Shanghai Fosun Pharmaceutical last week pushed back the launch of its US$600 million Hong Kong initial public offering from 11 October to, most likely, 15 October – possibly putting it on track for an accelerated marketing timetable. (See my prior column in Money Post on 30 April).
Indeed, the selling phase of an IPO is often delayed. Many deals are also postponed mid-way toward the closing of their book of demand, and prior to the final pricing stage.
Generally, the availability of financial information most commonly affects the timing of an IPO. There are several reasons for this. First, the accounts must be relatively recent, so as to comply with the requirements of the Hong Kong exchange. In effect, the latest financial period reported on by the accountants must not have ended more than six months before the date of the prospectus. In some cases, it may be necessary to include reviewed (rather than audited) quarterly or six-monthly accounts (as well as those for the corresponding period in the previous year, so as to enable comparisons), in addition to the year-end financials.
Second, large acquisitions (or disposals) may also require the computing of fresh, so-called pro forma accounts, showing the newly reshaped business as if it had been in existence in prior years. Third, the auditors cannot sign “comfort letters” on the financial information included in a prospectus if their latest audit or review was performed more than 135 days beforehand. This may trigger more work on the financials, over and beyond the requirements stipulated by HKEx.
In addition to accounting and financial considerations, deals are often postponed because the stock exchange wants more information on the issuer at a late stage.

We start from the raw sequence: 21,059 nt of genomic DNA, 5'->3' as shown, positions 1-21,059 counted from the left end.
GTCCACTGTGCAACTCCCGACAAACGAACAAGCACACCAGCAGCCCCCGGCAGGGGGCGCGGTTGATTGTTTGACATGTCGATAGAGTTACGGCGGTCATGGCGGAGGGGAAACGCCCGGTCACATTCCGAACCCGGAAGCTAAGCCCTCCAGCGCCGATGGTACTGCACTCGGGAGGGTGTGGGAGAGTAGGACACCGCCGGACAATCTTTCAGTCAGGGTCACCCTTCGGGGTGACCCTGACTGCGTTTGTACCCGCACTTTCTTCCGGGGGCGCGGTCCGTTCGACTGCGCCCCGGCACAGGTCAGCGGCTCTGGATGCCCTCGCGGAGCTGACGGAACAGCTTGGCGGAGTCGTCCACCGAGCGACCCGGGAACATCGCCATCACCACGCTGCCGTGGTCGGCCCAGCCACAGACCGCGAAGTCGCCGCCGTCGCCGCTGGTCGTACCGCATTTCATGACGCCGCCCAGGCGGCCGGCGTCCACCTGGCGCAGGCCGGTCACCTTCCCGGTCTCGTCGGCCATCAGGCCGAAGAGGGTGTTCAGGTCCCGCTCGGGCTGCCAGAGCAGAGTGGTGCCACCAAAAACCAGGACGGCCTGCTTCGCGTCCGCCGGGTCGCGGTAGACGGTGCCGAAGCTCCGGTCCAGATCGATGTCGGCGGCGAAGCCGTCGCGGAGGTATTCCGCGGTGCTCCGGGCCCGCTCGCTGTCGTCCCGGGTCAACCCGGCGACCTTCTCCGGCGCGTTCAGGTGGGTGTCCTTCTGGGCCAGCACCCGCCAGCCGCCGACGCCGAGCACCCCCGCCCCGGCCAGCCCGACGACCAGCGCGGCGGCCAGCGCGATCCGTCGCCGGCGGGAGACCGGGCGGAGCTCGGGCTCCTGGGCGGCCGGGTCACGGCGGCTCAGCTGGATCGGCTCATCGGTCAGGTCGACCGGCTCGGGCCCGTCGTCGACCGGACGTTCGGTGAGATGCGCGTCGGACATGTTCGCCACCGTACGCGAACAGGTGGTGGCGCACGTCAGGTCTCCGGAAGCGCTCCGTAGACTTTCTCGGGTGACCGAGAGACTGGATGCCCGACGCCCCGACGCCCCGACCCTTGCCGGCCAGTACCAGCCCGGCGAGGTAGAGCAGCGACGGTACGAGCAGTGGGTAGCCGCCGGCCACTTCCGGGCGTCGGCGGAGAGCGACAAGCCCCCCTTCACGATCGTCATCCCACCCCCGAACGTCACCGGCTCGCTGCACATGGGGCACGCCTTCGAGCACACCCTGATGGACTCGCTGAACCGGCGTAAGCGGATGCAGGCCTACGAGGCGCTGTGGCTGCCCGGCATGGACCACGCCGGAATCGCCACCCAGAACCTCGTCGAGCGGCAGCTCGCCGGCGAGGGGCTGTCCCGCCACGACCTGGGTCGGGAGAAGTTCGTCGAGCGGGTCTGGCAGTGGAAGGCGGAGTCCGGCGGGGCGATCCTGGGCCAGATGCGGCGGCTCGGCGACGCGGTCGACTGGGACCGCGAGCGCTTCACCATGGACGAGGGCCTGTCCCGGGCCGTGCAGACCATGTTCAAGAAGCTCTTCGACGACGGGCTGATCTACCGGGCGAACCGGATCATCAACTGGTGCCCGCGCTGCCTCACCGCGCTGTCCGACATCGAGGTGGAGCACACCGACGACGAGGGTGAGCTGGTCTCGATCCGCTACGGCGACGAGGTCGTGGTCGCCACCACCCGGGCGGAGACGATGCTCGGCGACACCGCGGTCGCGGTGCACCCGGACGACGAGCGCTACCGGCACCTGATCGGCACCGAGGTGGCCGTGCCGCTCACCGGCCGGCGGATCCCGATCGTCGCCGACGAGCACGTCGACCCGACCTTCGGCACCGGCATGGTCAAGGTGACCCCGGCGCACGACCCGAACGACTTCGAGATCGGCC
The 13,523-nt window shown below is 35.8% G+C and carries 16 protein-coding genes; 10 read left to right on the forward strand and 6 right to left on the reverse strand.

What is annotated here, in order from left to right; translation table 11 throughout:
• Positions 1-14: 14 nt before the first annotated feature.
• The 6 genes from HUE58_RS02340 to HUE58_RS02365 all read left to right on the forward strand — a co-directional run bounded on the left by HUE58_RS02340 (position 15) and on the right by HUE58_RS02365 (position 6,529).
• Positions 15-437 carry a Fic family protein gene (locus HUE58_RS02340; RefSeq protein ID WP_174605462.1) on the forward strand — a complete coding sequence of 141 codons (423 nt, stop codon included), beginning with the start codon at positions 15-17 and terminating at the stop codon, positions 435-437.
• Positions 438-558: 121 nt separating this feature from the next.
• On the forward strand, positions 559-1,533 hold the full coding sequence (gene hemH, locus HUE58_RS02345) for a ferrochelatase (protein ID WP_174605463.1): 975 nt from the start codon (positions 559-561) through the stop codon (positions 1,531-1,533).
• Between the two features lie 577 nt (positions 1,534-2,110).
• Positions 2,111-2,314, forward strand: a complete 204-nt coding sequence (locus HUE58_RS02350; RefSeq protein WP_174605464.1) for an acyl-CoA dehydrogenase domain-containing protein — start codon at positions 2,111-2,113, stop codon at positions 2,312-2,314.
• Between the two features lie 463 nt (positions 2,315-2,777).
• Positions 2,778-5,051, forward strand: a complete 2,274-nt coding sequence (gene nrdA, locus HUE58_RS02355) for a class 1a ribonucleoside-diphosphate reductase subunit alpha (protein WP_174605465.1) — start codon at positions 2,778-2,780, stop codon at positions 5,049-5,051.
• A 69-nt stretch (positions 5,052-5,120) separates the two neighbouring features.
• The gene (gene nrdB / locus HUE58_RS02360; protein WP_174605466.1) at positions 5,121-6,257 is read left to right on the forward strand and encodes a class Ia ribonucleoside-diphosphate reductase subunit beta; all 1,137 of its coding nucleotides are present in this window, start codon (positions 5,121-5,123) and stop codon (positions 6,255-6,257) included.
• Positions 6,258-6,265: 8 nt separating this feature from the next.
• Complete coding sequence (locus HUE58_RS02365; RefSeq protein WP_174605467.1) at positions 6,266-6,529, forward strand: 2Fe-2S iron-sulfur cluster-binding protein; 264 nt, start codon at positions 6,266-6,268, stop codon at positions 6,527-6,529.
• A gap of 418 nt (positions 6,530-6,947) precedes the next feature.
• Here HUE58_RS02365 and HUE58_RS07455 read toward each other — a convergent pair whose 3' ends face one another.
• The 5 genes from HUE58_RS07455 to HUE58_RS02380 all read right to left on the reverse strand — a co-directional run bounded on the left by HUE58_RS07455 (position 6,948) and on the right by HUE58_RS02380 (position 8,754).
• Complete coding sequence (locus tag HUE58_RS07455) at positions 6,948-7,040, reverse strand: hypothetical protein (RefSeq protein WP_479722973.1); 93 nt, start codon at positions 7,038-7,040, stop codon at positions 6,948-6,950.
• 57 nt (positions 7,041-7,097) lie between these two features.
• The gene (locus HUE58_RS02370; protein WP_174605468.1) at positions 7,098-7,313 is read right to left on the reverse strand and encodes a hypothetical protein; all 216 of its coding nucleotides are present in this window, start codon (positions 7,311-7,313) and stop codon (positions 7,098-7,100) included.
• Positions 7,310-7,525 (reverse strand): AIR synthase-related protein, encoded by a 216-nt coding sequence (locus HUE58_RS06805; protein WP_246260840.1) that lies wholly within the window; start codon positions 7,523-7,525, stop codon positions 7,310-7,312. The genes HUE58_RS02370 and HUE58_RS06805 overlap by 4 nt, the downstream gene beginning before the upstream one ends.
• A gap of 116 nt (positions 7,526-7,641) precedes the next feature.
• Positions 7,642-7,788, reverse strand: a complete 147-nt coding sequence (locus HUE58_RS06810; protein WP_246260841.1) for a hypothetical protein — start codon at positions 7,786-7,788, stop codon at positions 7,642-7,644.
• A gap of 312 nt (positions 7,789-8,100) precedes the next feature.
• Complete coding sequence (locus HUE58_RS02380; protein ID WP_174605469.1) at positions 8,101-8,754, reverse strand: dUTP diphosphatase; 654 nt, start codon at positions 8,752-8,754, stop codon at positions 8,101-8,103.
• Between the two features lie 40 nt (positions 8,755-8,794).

Finally, marketing considerations may also stymie timing. The lead banks may want to get a better read of potential demand for the stock during the pre-deal investor education stage, or may still need to finalize subscription commitments by cornerstone investors. A line up of cornerstones (in addition to a shadow book of anchor accounts) obviously makes it so much easier to launch a transaction, safe in the knowledge that anywhere from 30 percent to 60 percent of the book has already been parked away ahead of bookbuilding.
A delay in the launch of an IPO is rarely good news, although there may well be legitimate reasons behind such a move. Interestingly, deals are often postponed invoking unsuitable market conditions – even when other issuers actually price and close their own listings around the same time. That’s generally diplomatic speak to indicate a lack of investor interest, and a sign that the offering may need to be cut in size and price if it is to make a comeback.
IPOs are more of an art than a science. Timing their launch is all about judgement. But luck also plays an important part. Not something that many equity capital markets professionals (whose job it is to “read” the market) would readily admit to – at least publicly.
Philippe Espinasse, a former investment banker, is the author of “IPO: A Global Guide” (HKU Press).
[This article was originally published in The South China Morning Post on 15 October 2012 and is reproduced with permission.]